(Don’t miss the big giveaway at the end, you could win curriculum AND cash!!)
Thanks for joining me in this 5 day series dedicated to homeschooling high school.
Yesterday, I wrote about how I know you can actually do this and today we are going to start planning. High school is not something you can do by the seat of your pants. I have to plan and you have to plan ahead. Now is the time to at least get an idea of what you want the next four years to look like. Note: I do know that now there are some high school credits that start prior to ninth grade but I’m old school and still consider high school to be ninth through twelfth.
First, you have to find out what your state requires for graduation. Home School Legal Defense Association has a map with state requirements on their website. Each state should also have a statewide organization that will list the graduation requirements. And as my number one choice – when in doubt, Google it!! Something else to keep in mind – be sure to check the requirements for any state you might be moving to if moves are in your near future, check out several colleges to see what their requirements might be. Each state is different but I will share my experience with you.
We live in Florida and I homeschool through an umbrella school. I’ve graduated two so far through them with no problems. Then comes my oldest son. It’s his senior year. And he wants to shake things up a bit. The church we attend has its own private Christian school. Connor wants to go on the senior trip and do the whole graduation ceremony with all of his friends. But he still wants to be homeschooled. Luckily, they have a home-based option so basically for him, I’m just changing the umbrella school. However, the graduation requirements are different. Thank goodness, we haven’t skimped any during the previous years and he will still end up graduating with more credits than necessary. But there was definitely the possibility for disaster there. And I did have to change up one of the classes we were going to do.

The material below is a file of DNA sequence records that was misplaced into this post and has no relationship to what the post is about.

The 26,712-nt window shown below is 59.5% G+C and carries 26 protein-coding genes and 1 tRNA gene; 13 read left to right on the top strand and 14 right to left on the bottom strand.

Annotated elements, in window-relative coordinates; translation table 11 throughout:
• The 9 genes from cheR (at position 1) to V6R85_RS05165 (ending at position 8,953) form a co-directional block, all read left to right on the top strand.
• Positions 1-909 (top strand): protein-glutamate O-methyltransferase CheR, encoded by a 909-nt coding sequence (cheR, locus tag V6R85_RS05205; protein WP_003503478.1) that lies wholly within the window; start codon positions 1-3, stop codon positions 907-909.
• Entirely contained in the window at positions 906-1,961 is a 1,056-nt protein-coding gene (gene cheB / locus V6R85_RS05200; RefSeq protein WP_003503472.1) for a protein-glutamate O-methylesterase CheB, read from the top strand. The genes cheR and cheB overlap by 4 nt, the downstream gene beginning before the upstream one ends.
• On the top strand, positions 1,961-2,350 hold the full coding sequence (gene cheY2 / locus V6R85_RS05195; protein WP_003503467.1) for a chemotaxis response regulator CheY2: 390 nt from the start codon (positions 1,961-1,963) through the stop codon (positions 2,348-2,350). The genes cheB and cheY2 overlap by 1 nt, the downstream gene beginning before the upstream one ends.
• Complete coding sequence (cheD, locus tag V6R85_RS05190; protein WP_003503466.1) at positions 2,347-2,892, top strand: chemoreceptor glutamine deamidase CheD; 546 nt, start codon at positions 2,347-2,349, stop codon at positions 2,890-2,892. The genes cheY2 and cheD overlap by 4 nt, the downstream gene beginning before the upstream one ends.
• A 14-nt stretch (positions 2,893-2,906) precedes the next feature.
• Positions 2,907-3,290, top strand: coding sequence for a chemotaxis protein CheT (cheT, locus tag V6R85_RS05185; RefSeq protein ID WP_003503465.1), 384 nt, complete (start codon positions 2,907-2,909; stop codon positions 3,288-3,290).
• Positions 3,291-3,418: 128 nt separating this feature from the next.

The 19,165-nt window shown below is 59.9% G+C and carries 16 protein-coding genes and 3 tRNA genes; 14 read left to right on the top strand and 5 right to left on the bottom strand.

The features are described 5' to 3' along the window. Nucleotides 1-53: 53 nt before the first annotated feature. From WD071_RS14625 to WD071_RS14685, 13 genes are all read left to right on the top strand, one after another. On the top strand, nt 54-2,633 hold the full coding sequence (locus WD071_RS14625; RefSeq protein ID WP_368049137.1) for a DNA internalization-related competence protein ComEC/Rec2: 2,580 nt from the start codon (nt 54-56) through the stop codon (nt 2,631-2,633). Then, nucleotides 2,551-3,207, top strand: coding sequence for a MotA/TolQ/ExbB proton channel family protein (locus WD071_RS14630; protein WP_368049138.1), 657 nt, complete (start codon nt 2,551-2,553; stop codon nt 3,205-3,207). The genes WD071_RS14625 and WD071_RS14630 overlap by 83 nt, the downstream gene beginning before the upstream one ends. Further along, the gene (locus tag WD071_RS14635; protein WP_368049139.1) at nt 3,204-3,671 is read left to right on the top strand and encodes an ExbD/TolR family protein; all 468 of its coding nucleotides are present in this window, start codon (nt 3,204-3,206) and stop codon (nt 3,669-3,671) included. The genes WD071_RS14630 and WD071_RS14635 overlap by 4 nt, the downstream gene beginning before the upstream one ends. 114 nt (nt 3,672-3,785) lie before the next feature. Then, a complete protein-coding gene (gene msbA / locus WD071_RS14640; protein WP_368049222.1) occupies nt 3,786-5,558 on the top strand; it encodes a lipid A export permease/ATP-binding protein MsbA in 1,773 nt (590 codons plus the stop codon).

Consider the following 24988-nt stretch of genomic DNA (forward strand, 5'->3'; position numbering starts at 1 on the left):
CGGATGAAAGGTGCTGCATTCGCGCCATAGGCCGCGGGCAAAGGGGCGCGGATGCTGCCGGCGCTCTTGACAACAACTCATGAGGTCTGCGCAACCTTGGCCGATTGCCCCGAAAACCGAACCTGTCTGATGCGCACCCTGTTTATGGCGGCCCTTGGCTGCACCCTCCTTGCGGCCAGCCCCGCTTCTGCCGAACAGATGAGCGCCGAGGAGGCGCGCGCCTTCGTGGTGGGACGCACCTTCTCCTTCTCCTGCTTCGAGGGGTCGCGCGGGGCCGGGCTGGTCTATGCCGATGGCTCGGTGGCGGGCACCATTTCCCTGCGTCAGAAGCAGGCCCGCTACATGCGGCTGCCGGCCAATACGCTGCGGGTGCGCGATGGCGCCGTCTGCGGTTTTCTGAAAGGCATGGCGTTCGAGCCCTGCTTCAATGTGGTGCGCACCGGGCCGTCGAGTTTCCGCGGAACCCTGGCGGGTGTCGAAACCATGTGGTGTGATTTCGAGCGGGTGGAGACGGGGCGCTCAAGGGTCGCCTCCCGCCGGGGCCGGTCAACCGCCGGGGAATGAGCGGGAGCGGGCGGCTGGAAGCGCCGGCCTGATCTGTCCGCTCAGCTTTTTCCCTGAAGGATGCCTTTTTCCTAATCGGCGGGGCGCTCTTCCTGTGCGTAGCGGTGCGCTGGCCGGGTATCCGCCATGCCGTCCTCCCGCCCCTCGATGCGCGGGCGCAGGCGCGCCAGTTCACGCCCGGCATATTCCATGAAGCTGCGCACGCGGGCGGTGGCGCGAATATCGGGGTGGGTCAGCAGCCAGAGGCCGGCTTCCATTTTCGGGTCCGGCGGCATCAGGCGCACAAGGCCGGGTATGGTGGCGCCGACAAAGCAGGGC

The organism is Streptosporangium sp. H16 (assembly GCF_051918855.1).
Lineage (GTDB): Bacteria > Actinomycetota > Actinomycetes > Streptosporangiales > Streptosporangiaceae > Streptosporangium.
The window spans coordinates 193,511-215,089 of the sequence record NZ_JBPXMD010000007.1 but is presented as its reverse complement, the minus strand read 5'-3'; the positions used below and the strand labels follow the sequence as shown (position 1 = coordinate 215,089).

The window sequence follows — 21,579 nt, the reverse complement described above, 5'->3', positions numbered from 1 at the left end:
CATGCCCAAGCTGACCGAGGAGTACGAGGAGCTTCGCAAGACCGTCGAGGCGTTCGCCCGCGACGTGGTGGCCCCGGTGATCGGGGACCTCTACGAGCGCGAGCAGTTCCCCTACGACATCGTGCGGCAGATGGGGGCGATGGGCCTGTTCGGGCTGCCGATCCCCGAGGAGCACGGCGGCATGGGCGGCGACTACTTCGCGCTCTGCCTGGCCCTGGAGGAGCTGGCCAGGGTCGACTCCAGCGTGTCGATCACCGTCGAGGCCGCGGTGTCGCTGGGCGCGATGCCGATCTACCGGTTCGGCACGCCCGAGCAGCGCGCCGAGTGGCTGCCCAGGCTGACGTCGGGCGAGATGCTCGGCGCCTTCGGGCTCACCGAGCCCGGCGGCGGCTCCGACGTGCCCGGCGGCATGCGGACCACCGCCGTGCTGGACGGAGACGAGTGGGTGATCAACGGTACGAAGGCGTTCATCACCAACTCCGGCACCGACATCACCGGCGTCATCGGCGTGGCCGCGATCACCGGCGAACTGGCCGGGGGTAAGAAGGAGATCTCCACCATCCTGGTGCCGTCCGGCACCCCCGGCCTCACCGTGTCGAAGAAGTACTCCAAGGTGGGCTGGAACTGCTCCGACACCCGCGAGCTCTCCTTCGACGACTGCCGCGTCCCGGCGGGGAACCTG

I really hesitate sharing specifics because you must check the requirements for your own state. However, this is what my son that is a senior will have completed by graduation:
English: 4 credits
Math: 4 credits (check your state to see what levels are required!!)
Science: 3 credits (again, check your state, science with lab is usually required)
History: 1 credit in US History, 1 credit in World History, .5 credit US Government, .5 credit Economics
Geography: 1 credit World Geography (I felt like he should get 1 credit in this because we did a year long study and did more in depth in the cultures), .5 credit in US Geography
Personal Finance: .5 credit (this was a requirement for our umbrella school…maybe for FL too)
PE: 1 credit was required but he will have completed a total of 3.5
Health: .5 credit
Electives: Because of the differences between what is required by FL state and what was required by our umbrella, some “required” courses by one is now considered an elective and some that we did as electives are now fulfilling another requirement. Some of his additional courses are: Bible, Driver’s Ed, Flight School, Computer Programming, Art Appreciation, Work Experience, Introduction to Micro-Business, Multimedia Applications. (He also did a online course for Civics that I didn’t even include and I am thinking of adding Speech and Communications.)
What I recommend doing, is making a chart in Word (or Google Docs). Simply put the years across the top and the subjects requirements down the first column. Pencil in what you would like to accomplish. This is your plan. It’s not written in stone and as new talents and interests are discovered, feel free to change a few things.
Your plan will look different depending on your student’s goals. Is he planning on going to an university or a community college? What about a vocational/tech school? Start his own business? Did you notice I did not include foreign language in my son’s transcript? He did study some languages but I did not feel that he became fluent enough in any to really count it as a credit and he wanted to do them more for fun. However, if he was planning on going to an university, I would have made sure he had two foreign language credits.
If you are struggling to find courses, do a Google search for “(your state) High School Course Codes”. Here is the site for Florida’s. Just click on the link you need and you will find courses that are offered in public high schools. It will give you an idea of what electives can be chosen. As a homeschooler, you are not limited to those choices though. You can design your school to your student’s interests but looking through those codes can be a springboard for your own brainstorming session with your teen.
Many of my fellow Schoolhouse Review Crew members are participating in this 5 Day Back to Homeschool Series and since we are all writing on different subjects, I know you will want to check them all out!!
And here’s the giveaway that you are not going to want to miss!!